An update on the Unified Update Platform, and how it will affect retail Windows 10

Laurent Giret

Windows 10 Creators Update

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A couple months ago, Microsoft introduced the Unified Update Platform (UUP), a new delivery technology that improves the way updates are downloaded and installed on all Windows 10 devices. UUP allows Microsoft to reduce the download size of build updates by pushing “differential download packages” to users, which only include changes that have been made since the last update.

Microsoft started using UUP to release new Insider Preview builds last year, starting with the mobile build 14959 and the PC build 14986. Yesterday, the company shared an update on its new platform, which will soon roll out to all Windows 10 users with the upcoming Creators Update:

As we discussed in November, as we roll out UUP in our retail release, users can expect their download size to decrease by approximately 35% when going from one major update of Windows to another. For retail users, the first time they get the UUP client code is part of the Creators Update, therefore, they will see the benefit of differential download packages when they go from the Creators Update to the next feature update of Windows.

As you can see in the chart below, the median download size of differential packages is substantially smaller compared to canonical download packages (for full builds), and which means they should download faster.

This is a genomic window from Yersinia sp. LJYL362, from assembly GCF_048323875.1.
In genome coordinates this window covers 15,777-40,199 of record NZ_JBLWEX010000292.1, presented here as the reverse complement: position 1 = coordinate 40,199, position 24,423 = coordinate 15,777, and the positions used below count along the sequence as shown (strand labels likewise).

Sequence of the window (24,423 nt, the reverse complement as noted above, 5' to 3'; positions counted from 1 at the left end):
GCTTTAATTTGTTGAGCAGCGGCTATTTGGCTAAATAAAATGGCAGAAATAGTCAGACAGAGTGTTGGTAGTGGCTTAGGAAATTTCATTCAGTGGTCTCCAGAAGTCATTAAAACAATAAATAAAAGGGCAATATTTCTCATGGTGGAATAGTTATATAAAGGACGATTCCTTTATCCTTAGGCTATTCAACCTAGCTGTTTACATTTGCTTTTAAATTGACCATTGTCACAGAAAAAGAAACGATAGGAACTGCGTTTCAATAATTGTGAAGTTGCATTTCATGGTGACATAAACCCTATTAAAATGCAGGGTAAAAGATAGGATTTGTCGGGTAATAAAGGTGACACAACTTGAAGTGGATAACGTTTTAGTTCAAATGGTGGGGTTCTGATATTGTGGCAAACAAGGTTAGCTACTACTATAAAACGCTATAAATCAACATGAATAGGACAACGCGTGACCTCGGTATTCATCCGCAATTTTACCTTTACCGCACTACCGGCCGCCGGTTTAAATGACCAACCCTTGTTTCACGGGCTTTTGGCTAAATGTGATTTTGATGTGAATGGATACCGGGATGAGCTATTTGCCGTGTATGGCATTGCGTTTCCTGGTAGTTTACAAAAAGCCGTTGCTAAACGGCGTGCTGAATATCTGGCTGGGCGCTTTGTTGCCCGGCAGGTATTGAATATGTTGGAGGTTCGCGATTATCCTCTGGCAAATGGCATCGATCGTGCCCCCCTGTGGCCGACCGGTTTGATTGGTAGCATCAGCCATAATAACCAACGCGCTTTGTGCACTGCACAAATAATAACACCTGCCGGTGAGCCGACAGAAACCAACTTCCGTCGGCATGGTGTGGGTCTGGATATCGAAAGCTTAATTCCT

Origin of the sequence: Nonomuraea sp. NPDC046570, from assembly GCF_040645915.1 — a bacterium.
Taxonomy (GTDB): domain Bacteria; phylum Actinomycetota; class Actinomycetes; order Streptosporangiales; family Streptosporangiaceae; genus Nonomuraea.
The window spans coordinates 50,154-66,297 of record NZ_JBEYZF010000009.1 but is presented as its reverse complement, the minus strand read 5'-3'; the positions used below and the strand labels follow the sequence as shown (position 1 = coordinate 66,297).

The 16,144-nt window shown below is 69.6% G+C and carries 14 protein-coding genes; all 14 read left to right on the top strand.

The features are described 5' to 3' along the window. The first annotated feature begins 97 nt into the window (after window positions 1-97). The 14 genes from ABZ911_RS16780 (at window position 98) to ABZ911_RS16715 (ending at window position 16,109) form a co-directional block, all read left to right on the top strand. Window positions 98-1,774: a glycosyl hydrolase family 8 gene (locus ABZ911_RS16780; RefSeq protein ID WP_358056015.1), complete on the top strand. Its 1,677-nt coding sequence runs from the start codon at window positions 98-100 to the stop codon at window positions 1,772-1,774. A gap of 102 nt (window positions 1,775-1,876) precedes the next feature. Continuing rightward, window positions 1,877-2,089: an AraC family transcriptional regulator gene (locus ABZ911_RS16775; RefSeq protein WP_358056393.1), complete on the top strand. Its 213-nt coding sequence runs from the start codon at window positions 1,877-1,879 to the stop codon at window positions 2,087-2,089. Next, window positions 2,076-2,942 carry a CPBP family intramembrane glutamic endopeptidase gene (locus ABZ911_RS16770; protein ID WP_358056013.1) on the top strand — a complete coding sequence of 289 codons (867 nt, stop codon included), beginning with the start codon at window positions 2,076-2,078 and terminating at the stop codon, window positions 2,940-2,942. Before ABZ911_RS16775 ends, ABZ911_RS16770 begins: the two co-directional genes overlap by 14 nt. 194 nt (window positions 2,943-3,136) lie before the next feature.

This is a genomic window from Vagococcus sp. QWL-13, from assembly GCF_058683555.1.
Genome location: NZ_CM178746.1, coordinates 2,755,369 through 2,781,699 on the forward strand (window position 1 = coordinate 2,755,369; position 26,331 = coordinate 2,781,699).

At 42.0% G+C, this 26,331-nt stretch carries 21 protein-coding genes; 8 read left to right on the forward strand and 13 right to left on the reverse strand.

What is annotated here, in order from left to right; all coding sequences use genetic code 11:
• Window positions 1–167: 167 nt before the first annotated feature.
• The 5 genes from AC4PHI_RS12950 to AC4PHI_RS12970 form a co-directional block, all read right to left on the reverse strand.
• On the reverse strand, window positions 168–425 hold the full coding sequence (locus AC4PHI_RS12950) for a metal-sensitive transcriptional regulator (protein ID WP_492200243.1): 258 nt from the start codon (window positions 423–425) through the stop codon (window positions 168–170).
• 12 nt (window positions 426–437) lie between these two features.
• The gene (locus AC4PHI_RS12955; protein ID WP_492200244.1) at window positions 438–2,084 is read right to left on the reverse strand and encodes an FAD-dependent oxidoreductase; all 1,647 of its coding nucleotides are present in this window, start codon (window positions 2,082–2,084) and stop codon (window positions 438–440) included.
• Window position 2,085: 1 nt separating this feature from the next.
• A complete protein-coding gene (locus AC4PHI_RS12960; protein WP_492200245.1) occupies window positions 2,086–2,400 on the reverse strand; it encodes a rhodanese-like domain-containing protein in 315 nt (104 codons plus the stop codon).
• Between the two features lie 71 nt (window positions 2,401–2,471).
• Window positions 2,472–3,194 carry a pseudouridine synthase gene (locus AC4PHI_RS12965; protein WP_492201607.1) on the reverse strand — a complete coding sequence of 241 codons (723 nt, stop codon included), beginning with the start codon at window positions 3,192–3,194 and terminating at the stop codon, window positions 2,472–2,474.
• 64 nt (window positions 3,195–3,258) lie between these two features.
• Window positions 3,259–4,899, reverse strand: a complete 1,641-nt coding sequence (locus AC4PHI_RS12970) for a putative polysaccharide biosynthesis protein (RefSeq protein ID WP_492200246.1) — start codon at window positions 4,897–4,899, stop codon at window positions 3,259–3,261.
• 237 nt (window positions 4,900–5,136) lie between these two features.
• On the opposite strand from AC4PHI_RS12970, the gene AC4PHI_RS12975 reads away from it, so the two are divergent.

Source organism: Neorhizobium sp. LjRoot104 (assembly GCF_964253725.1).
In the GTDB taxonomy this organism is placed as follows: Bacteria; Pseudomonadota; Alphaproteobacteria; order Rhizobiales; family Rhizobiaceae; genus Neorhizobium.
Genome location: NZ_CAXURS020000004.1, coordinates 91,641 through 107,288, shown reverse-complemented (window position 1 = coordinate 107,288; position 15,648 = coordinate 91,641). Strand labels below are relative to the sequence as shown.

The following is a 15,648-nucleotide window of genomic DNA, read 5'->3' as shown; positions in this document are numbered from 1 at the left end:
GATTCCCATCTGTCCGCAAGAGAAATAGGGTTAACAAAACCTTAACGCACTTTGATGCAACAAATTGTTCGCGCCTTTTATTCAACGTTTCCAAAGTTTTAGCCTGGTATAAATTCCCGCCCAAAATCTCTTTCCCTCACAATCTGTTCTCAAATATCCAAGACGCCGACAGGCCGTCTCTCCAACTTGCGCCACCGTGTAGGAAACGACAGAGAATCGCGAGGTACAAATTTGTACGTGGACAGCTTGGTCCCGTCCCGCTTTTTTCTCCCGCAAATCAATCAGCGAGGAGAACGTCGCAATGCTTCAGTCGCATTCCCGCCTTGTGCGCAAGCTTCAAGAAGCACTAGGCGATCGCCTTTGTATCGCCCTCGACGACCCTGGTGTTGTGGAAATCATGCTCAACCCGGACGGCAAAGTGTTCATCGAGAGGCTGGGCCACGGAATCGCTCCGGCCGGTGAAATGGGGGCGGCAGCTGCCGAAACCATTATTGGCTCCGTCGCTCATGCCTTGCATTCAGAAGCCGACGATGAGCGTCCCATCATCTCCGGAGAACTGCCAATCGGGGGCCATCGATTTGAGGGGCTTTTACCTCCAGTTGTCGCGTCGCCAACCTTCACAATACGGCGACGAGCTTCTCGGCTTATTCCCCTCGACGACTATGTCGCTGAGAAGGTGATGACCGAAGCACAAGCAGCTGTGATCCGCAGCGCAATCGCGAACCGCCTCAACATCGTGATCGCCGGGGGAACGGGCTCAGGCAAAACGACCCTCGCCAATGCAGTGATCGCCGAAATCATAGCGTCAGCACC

Differential packages Download-Graph
Users can expect their download size to decrease by roughly 35%.

For now though, not all Windows Insiders will receive differential download packages when downloading new Insider builds. “A baseline build has to be set for differential download packages and if that baseline build is newer than the build Windows Insiders are updating from (in the case where they are not on the latest flight) – they will receive a larger download,” explained Microsoft.

Overall, the Unified Update Platform should improve the update process for all Windows 10 users going forward. The company calls the new delivery technology a “generational shift,” and the change will likely be welcome by those of of you living in areas with poor connectivity. If you’re a Windows Insider, sound off in the comments if you already noticed a difference when installing new preview builds on your Windows 10 devices.